Italian Prime Minister Giuseppe Conte signed a decree early Sunday that will put millions of people across northern Italy under lockdown due to the novel coronavirus.
The sweeping move puts the entire Lombardy region, as well as 14 other provinces, under travel restrictions, and is one of the toughest responses implemented outside of mainland China to get the Covid-19 epidemic under control.
CNN is verifying exactly when the lockdown will go into effect.
The announcement came after Italy saw a dramatic spike of 1,247 confirmed novel coronavirus cases on Saturday, the Civil Protection Department said in a statement.
The country has now recorded 5,883 cases and 233 deaths, the most fatalities outside mainland China and the biggest outbreak in Europe.
Announcing the new measures, Conte said: “There will be an obligation to avoid any movement of people who are either entering or leaving” the affected areas. “Even within the areas moving around will occur only for essential work or health reasons,” he said, according to Reuters.
While the lockdown only applies to northern Italy, other measures will be applied to the entire country. These include the suspension of schools, university classes, theaters and cinemas, as well as bars, nightclubs, and sports events. Religious ceremonies, including funerals, will also be suspended.
Other countries in Europe are also struggling to contain outbreaks as cases continue to rise.
On Saturday, France’s general director of health, Jerome Salomon, confirmed 16 dead and 949 infected nationwide, and Germany now has 795 cases. The United Kingdom confirmed a second death from the novel coronavirus on Saturday, while 206 people have tested positive, British health officials said in a statement.
The World Health Organization (WHO) has called on “all countries to continue efforts that have been effective in limiting the number of cases and slowing the spread of the virus.”
In a statement, the WHO said: “Allowing uncontrolled spread should not be a choice of any government, as it will harm not only the citizens of that country but affect other countries as well.”
Meanwhile in China, search and rescue efforts continued on Sunday for survivors from the collapse of a hotel that was being used as a coronavirus quarantine center.
The hotel, in the southeastern city of Quanzhou, in Fujian province, came down Saturday night with 80 people inside. Four people died, one person remains in critical condition and four others are seriously injured, according to China’s Ministry of Emergency Management.
“We are using life detection instruments to monitor signs of life and professional breaking-in tools to make forcible entries. We are trying our utmost to save trapped people,” said Guo Yutuan, squadron leader of the Quanzhou armed police detachment’s mobile unit.
The building’s owner is in police custody, according to state news agency Xinhua and an investigation is underway.
The total number of worldwide cases stands at more than 105,000, with 3,599 deaths. China’s National Health Commission reported 27 new deaths from the coronavirus on Sunday, and 99 new infections.
As Italy and Iran suffer from the most deaths outside of China, South Korea continues to battle the worst outbreak.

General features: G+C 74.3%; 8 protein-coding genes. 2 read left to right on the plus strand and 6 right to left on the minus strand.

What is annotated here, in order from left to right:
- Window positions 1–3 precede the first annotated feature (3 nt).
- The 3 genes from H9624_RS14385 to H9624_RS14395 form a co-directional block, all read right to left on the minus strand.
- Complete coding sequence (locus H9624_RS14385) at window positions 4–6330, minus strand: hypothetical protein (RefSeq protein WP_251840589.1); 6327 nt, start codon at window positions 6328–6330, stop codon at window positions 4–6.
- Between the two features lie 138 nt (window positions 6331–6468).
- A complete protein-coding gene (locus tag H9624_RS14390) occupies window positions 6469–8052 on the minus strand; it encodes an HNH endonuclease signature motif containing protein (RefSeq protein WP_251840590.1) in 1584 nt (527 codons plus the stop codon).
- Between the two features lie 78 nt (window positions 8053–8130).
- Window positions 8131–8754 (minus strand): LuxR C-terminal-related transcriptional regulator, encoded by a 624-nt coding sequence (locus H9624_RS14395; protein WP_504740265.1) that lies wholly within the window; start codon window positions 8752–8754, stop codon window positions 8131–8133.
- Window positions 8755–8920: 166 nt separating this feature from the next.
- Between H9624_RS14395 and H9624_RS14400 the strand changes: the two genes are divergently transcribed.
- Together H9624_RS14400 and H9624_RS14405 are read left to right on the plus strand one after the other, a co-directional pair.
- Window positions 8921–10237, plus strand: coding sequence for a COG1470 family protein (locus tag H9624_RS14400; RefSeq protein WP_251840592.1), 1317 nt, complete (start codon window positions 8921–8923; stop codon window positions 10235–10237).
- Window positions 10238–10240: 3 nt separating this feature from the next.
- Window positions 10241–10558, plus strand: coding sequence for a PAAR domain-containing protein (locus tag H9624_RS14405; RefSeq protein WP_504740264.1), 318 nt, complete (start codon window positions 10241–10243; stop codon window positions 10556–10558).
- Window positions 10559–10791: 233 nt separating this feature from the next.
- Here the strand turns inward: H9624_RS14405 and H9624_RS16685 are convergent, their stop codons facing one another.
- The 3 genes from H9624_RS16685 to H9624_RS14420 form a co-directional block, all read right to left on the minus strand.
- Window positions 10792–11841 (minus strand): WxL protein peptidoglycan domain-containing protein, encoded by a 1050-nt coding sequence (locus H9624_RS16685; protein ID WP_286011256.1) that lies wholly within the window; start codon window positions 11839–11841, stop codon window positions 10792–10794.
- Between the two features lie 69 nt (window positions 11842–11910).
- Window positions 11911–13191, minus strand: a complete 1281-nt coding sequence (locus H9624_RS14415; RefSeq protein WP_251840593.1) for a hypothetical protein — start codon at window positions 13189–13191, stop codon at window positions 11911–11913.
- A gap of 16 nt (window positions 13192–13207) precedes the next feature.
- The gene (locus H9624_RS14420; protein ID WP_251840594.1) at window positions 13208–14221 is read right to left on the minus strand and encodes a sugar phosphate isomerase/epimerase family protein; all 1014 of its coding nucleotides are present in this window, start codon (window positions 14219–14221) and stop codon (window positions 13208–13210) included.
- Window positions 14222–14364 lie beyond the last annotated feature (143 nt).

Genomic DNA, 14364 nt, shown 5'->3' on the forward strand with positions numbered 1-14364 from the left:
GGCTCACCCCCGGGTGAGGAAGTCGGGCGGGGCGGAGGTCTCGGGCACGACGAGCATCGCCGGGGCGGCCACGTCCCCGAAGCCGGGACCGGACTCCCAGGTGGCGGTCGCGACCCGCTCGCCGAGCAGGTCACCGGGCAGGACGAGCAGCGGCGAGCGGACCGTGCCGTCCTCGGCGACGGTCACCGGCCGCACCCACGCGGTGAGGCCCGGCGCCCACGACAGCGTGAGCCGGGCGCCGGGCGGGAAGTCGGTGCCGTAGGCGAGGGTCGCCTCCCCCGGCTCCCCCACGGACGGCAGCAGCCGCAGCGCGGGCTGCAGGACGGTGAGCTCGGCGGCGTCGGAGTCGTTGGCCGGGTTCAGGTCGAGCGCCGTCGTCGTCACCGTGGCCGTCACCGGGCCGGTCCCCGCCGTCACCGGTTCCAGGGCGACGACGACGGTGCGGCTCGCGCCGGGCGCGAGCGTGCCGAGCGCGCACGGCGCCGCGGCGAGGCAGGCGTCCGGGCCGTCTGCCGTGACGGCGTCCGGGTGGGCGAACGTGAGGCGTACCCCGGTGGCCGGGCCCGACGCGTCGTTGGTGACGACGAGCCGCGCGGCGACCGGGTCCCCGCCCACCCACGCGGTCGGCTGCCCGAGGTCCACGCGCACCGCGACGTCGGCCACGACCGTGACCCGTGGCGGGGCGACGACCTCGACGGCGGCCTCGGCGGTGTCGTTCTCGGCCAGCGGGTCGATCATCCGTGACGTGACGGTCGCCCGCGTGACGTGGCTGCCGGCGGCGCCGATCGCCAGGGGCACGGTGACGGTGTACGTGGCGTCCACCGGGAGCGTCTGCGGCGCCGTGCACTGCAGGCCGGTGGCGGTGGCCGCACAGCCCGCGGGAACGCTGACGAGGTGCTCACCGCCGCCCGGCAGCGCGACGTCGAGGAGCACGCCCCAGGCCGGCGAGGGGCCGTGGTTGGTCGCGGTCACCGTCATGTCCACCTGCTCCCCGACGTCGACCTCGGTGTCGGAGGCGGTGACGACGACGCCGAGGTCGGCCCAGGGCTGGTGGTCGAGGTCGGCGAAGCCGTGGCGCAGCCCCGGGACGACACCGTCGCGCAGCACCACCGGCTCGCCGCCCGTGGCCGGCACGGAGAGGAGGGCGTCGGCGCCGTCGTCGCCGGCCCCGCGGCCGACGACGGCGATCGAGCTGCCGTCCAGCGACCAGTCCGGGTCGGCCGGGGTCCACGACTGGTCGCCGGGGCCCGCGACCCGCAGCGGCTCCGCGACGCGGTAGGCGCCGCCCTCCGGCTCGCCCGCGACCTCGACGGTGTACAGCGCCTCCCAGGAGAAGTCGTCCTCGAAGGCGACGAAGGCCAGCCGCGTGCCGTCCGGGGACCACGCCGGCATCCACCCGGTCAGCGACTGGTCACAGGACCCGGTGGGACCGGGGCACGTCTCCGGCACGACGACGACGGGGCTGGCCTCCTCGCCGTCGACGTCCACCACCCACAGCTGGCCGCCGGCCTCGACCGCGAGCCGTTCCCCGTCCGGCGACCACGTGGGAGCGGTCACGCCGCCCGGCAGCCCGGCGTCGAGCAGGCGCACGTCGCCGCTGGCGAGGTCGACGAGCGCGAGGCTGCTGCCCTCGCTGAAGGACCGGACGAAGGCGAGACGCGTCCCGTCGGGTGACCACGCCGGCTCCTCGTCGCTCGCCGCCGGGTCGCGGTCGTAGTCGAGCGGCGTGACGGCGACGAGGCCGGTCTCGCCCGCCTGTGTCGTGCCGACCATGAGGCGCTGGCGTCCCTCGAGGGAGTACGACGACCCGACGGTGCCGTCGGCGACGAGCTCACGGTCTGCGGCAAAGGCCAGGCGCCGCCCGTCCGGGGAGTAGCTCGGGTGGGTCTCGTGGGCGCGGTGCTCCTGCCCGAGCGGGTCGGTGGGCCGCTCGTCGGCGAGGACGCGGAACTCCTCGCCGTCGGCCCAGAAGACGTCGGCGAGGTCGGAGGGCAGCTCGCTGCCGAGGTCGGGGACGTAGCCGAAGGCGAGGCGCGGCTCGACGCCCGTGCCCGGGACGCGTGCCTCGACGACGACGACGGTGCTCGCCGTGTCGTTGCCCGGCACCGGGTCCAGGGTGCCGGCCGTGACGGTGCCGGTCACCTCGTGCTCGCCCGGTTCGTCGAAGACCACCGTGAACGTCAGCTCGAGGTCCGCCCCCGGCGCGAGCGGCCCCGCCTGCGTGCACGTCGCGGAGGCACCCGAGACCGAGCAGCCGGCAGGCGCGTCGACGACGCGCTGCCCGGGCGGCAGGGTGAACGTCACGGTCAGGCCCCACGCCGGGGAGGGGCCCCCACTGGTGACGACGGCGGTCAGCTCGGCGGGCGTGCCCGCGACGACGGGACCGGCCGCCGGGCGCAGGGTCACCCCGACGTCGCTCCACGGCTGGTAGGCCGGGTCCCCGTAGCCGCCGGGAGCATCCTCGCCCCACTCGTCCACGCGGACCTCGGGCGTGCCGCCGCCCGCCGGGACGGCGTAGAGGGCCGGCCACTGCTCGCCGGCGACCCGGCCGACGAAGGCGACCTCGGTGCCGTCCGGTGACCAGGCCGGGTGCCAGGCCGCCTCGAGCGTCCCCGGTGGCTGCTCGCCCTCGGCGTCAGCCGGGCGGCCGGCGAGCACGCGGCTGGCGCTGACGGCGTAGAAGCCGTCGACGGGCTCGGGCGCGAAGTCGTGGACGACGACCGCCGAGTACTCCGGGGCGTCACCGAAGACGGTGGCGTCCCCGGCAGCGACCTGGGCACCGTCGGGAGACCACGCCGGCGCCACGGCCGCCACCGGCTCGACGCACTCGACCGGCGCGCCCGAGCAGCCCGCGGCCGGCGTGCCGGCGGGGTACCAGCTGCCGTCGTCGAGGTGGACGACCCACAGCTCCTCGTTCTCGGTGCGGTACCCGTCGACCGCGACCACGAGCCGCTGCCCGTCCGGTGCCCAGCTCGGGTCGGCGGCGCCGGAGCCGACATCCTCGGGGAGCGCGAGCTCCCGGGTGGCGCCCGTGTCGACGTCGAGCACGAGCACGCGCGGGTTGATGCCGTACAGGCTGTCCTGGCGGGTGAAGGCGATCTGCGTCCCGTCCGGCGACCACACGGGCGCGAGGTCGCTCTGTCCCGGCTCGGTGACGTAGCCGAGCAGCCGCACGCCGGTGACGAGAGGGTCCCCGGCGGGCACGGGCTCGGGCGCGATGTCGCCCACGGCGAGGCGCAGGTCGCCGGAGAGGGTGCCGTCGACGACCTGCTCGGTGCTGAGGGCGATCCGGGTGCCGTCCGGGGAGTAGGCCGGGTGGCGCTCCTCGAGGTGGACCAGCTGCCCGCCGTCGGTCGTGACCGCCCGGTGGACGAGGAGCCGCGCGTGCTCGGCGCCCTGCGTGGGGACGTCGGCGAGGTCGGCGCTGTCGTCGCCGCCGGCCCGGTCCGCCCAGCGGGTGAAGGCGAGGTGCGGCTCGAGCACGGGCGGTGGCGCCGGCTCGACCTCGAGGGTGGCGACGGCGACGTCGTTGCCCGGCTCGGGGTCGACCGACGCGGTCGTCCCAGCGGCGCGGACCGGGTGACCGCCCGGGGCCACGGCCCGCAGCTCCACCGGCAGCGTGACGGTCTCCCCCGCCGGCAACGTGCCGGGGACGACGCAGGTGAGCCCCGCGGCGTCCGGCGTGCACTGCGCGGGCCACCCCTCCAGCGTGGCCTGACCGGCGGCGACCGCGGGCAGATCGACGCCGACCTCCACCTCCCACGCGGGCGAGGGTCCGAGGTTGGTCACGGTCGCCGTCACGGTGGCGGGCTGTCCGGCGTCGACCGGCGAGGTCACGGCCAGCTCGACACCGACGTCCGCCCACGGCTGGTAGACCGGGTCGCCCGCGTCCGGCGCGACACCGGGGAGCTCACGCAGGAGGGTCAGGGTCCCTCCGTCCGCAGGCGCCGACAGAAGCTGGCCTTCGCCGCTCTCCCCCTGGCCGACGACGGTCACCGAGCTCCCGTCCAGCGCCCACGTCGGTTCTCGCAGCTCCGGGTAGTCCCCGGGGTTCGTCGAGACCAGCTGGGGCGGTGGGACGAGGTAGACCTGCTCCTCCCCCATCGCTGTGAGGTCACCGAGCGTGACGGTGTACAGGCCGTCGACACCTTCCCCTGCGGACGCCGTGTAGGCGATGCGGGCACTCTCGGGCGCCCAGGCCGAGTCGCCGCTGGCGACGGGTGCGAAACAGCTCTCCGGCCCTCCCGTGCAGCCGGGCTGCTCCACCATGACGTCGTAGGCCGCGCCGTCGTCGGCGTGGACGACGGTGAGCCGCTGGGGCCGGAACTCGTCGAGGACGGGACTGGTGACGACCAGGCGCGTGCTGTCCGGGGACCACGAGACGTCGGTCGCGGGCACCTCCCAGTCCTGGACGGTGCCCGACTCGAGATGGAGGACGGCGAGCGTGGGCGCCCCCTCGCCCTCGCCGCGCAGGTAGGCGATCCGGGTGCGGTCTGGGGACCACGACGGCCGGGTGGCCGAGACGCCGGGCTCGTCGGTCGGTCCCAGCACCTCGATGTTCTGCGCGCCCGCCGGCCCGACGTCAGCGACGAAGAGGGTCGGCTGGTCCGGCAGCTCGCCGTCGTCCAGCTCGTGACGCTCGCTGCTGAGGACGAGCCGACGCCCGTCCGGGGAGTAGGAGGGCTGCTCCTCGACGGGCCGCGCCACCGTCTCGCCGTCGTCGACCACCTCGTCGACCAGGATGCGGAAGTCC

On Sunday, South Korea announced 367 new infections, bringing the country’s total to 7,134, according to the South Korean Centers for Disease Control and Prevention, and 50 deaths.
Among the new cases, 294 are from Daegu city and 32 are from North Gyeongsang Province, the most heavily infected areas in the country.
In the United States, 444 cases of the novel coronavirus have been confirmed, according to the US Centers for Disease Control and Prevention, and state and local governments, and 19 people have died.
This includes presumptive positive cases that tested positive in a public health lab and are pending confirmation from the CDC, and confirmed cases have received positive results from the CDC.
A volunteer from Blue Sky Rescue uses fumigation equipment to disinfect a residential compound in Beijing on Thursday, March 5.
On Saturday, the American Conservative Union announced that one of the attendees at last week’s Conservative Political Action Conference (CPAC) in Maryland, tested positive for coronavirus.
President Donald Trump and vice president Mike Pence were attending the event, though the ACU said the attendee did not come into contact with either of the men.
When asked by reporters if he was worried about being exposed to coronavirus after he attended CPAC, Trump said, “I’m not concerned at all.”
Trump, who was speaking alongside Brazilian President Jair Bolsonaro ahead of their dinner at his Mar-a-Lago resort in Florida, also noted that the administration would not cancel any political rallies as the virus spreads.
“We’ll have tremendous rallies. We’re doing very well. We’ve done a fantastic job, with respect to that subject, on the virus,” Trump said.
Meanwhile, 14 out of 16 coronavirus deaths in the US state of Washington are associated with a nursing home in Kirkland, according to a Seattle & King County Public Health press release. The Life Care Center is at the center the coronavirus outbreak in the United States.
Some Life Care Center patients have gone from no symptoms to acute symptoms within an hour, according to Tim Killian, spokesperson for Life Care Center of Kirkland.
“We’ve had patients die relatively quickly under those circumstances,” he said, adding that the virus was “volatile, unpredictable.”
There were 180 staff members employed at Life Care Center as of February 19 and 70 employees now have symptoms of novel coronavirus. The Center of Disease Control has provided “extra nurses, practitioners and doctors,” to the nursing home. (CNN)